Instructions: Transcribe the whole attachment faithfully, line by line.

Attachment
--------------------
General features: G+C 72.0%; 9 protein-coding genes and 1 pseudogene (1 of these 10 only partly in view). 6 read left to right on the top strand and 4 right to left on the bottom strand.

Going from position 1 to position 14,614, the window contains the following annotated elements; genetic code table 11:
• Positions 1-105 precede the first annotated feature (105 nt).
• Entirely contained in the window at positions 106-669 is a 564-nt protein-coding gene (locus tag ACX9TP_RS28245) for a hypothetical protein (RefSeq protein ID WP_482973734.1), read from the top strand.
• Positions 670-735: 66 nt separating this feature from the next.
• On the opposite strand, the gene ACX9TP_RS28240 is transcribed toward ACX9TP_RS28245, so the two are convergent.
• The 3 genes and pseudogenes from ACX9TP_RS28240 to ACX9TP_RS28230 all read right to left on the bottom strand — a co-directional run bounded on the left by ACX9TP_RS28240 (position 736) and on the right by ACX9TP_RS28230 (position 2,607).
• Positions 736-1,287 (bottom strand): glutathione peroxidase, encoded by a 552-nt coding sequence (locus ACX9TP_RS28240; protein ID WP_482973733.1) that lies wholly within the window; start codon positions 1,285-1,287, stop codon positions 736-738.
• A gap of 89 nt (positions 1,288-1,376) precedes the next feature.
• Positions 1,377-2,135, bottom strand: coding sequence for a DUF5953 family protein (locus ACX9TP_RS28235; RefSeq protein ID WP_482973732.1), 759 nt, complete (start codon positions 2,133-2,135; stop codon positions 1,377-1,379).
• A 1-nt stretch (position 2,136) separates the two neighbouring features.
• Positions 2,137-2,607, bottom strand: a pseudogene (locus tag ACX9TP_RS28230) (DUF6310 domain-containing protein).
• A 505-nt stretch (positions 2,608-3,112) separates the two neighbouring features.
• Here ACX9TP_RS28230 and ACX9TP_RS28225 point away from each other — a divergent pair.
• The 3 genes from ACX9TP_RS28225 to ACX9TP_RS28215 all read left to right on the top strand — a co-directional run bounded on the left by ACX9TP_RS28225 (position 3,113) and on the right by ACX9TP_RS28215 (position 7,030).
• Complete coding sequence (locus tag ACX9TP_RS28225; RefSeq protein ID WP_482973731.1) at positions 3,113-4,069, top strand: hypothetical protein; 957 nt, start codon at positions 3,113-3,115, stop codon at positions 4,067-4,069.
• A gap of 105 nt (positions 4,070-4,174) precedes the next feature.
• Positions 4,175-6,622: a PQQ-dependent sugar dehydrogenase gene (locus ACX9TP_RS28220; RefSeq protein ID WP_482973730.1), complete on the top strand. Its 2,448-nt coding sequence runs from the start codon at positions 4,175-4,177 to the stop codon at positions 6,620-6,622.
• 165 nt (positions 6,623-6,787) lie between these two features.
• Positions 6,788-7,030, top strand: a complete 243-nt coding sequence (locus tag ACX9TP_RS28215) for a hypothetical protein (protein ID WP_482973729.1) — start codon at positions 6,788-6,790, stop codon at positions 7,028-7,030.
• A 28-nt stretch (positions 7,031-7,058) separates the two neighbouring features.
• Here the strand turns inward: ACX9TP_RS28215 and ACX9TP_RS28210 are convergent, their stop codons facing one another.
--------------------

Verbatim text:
General features: G+C 72.0%; 9 protein-coding genes and 1 pseudogene (1 of these 10 only partly in view). 6 read left to right on the top strand and 4 right to left on the bottom strand.

Going from position 1 to position 14,614, the window contains the following annotated elements; genetic code table 11:
• Positions 1-105 precede the first annotated feature (105 nt).
• Entirely contained in the window at positions 106-669 is a 564-nt protein-coding gene (locus tag ACX9TP_RS28245) for a hypothetical protein (RefSeq protein ID WP_482973734.1), read from the top strand.
• Positions 670-735: 66 nt separating this feature from the next.
• On the opposite strand, the gene ACX9TP_RS28240 is transcribed toward ACX9TP_RS28245, so the two are convergent.
• The 3 genes and pseudogenes from ACX9TP_RS28240 to ACX9TP_RS28230 all read right to left on the bottom strand — a co-directional run bounded on the left by ACX9TP_RS28240 (position 736) and on the right by ACX9TP_RS28230 (position 2,607).
• Positions 736-1,287 (bottom strand): glutathione peroxidase, encoded by a 552-nt coding sequence (locus ACX9TP_RS28240; protein ID WP_482973733.1) that lies wholly within the window; start codon positions 1,285-1,287, stop codon positions 736-738.
• A gap of 89 nt (positions 1,288-1,376) precedes the next feature.
• Positions 1,377-2,135, bottom strand: coding sequence for a DUF5953 family protein (locus ACX9TP_RS28235; RefSeq protein ID WP_482973732.1), 759 nt, complete (start codon positions 2,133-2,135; stop codon positions 1,377-1,379).
• A 1-nt stretch (position 2,136) separates the two neighbouring features.
• Positions 2,137-2,607, bottom strand: a pseudogene (locus tag ACX9TP_RS28230) (DUF6310 domain-containing protein).
• A 505-nt stretch (positions 2,608-3,112) separates the two neighbouring features.
• Here ACX9TP_RS28230 and ACX9TP_RS28225 point away from each other — a divergent pair.
• The 3 genes from ACX9TP_RS28225 to ACX9TP_RS28215 all read left to right on the top strand — a co-directional run bounded on the left by ACX9TP_RS28225 (position 3,113) and on the right by ACX9TP_RS28215 (position 7,030).
• Complete coding sequence (locus tag ACX9TP_RS28225; RefSeq protein ID WP_482973731.1) at positions 3,113-4,069, top strand: hypothetical protein; 957 nt, start codon at positions 3,113-3,115, stop codon at positions 4,067-4,069.
• A gap of 105 nt (positions 4,070-4,174) precedes the next feature.
• Positions 4,175-6,622: a PQQ-dependent sugar dehydrogenase gene (locus ACX9TP_RS28220; RefSeq protein ID WP_482973730.1), complete on the top strand. Its 2,448-nt coding sequence runs from the start codon at positions 4,175-4,177 to the stop codon at positions 6,620-6,622.
• 165 nt (positions 6,623-6,787) lie between these two features.
• Positions 6,788-7,030, top strand: a complete 243-nt coding sequence (locus tag ACX9TP_RS28215) for a hypothetical protein (protein ID WP_482973729.1) — start codon at positions 6,788-6,790, stop codon at positions 7,028-7,030.
• A 28-nt stretch (positions 7,031-7,058) separates the two neighbouring features.
• Here the strand turns inward: ACX9TP_RS28215 and ACX9TP_RS28210 are convergent, their stop codons facing one another.